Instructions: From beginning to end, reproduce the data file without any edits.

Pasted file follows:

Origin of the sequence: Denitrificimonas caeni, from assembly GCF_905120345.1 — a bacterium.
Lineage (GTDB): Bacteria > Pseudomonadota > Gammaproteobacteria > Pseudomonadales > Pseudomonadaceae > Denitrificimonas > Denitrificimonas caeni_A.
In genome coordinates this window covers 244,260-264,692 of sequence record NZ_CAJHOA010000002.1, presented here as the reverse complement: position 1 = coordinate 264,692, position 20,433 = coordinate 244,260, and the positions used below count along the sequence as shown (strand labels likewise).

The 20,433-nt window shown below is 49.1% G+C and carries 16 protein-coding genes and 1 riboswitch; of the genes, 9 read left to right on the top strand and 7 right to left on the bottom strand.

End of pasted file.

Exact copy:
Origin of the sequence: Denitrificimonas caeni, from assembly GCF_905120345.1 — a bacterium.
Lineage (GTDB): Bacteria > Pseudomonadota > Gammaproteobacteria > Pseudomonadales > Pseudomonadaceae > Denitrificimonas > Denitrificimonas caeni_A.
In genome coordinates this window covers 244,260-264,692 of sequence record NZ_CAJHOA010000002.1, presented here as the reverse complement: position 1 = coordinate 264,692, position 20,433 = coordinate 244,260, and the positions used below count along the sequence as shown (strand labels likewise).

The 20,433-nt window shown below is 49.1% G+C and carries 16 protein-coding genes and 1 riboswitch; of the genes, 9 read left to right on the top strand and 7 right to left on the bottom strand.